If you want to find something “bad” about something “good,” you just have to search hard enough on the Internet. While there will always be an opposing opinion, or study, it’s important to consider all sides. This is particularly true for trends.
You will find headlines that tell you what to eat, and what not to eat, every single day, sometimes even about the same food. Adaptogens have been on the good list as of late, but there’s some information the trend-driven articles informing the masses are leaving out.
Adaptogens are herbs considered to help the body adapt to stress and to exert a normalizing effect upon bodily processes. Among the most well-known are ginseng, holy basil, and licorice root.
The wellness world has been buzzing with talk of these powders for some time now, recommending adding them to your daily smoothie to experience an array of health benefits. But like anything that the general population comes to learn about and love, everyone wants more. Maca, for instance, has been touted for its ability to improve sex drive. So should you add heaps of the powder to your recipe? No, and this is where people really need to pay attention.
Unlike, say, an over-the-counter or prescription medication for ailments, people using food as medicine don’t have directions or warnings to prevent them from over-using the item. This can become problematic when people assume taking an adaptogen is the same as consuming a lot of bread, eggs, or cheese. Adaptogens are powerful, and a little can go a long way.
As Dr. Steven Gundry, author of The Plant Paradox, points out:
While there is copious research on their effects and lack of toxicity in Russia and China, much less is published in the English literature. However, as just one example, in an American rat study, the average dose of Rhodiola, one of my favorite adaptogens, to achieve 50 percent toxicity was over 3,000 mg/kg. In other words, a 150-pound person would have to ingest about 95 pounds a day of Rhodiola. Since I use between 100 and 500 mg for my patients, that’s not likely to happen.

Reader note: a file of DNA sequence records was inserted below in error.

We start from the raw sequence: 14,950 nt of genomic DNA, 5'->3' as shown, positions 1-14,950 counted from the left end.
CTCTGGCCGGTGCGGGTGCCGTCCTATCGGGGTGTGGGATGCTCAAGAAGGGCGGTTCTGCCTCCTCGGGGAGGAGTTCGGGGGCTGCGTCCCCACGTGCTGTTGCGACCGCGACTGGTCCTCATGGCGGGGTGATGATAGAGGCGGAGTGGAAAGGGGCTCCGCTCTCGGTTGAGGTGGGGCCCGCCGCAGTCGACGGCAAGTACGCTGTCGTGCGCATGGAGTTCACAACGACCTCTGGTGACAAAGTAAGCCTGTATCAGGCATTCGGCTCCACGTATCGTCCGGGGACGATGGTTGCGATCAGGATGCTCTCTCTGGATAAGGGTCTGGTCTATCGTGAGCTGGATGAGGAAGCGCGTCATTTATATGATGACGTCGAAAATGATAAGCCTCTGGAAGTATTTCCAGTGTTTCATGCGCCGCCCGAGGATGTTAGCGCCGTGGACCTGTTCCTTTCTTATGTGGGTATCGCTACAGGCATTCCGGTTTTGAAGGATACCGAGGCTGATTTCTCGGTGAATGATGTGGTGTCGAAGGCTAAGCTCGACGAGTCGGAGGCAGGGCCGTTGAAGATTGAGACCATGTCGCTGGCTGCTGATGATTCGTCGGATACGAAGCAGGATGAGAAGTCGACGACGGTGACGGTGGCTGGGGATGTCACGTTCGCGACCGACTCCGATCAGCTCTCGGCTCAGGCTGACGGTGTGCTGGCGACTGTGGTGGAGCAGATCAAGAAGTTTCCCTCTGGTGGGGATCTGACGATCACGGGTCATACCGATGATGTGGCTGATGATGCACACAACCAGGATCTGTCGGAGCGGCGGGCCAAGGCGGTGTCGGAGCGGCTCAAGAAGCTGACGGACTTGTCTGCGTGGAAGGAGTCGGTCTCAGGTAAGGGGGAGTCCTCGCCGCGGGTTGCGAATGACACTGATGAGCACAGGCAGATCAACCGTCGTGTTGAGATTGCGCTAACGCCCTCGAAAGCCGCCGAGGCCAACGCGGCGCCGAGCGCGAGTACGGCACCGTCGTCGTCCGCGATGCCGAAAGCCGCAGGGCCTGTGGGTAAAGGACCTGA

Licorice, on the other hand, may be of concern, since it contains glycyrrhizin, which can significantly raise blood pressure by affecting kidney function. According to Gundry, this is why you should buy de-glycyrrhizinized licorice.
Panax ginseng, when used in excess, may cause “mild overdose may cause dry mouth and lips, excitation, fidgeting, irritability, tremor, palpitations, blurred vision, headache, insomnia, increased body temperature, increased blood pressure, edema, decreased appetite, increased sexual desire, dizziness, itching, eczema, early morning diarrhea, bleeding, and fatigue,” as reported in the Chinese Medical Herbology and Pharmacology.
Most doctors will give the green light to healthy adults taking three grams by mouth up to two hours before eating. This can help people with type 2 diabetes control their blood sugar. However, you should talk to your physician before you add ginseng to your existing regimen. “There isn’t an appropriate dose,” says dietitian Lori Zanini. “It depends on age, health status, and other factors.”
Regarding the adaptogen ashwagandha, functional nutritionist and health coach Brittany Carlson says:
Adaptogens don’t always improve things. For example, ashwagandha, an adaptogen associated with hormone balance, can have unintended consequences for people struggling with a sluggish thyroid or Hashimoto’s. Instead of creating homeostasis, ashwagandha can cause excessive amounts of thyroid hormone production, resulting in the opposite problem.
The issue is that, while adaptogens have been revered for thousands of years across different nations and cultures for their healing properties, it’s important to use even natural medicine with caution. Adaptogens aren’t meant to make your life suddenly improve, but to boost it along with other lifestyle habits, like eating enough high-quality proteins, healthy fats, and plant foods, along with daily meditation and exercise.
Though the question of how much someone would have to take of an adaptogen to overdose may not be so cut and dry, the point is that, while adaptogens are touted for their ancient healing medicinal value, they should, as with any medicine, be taken in moderation.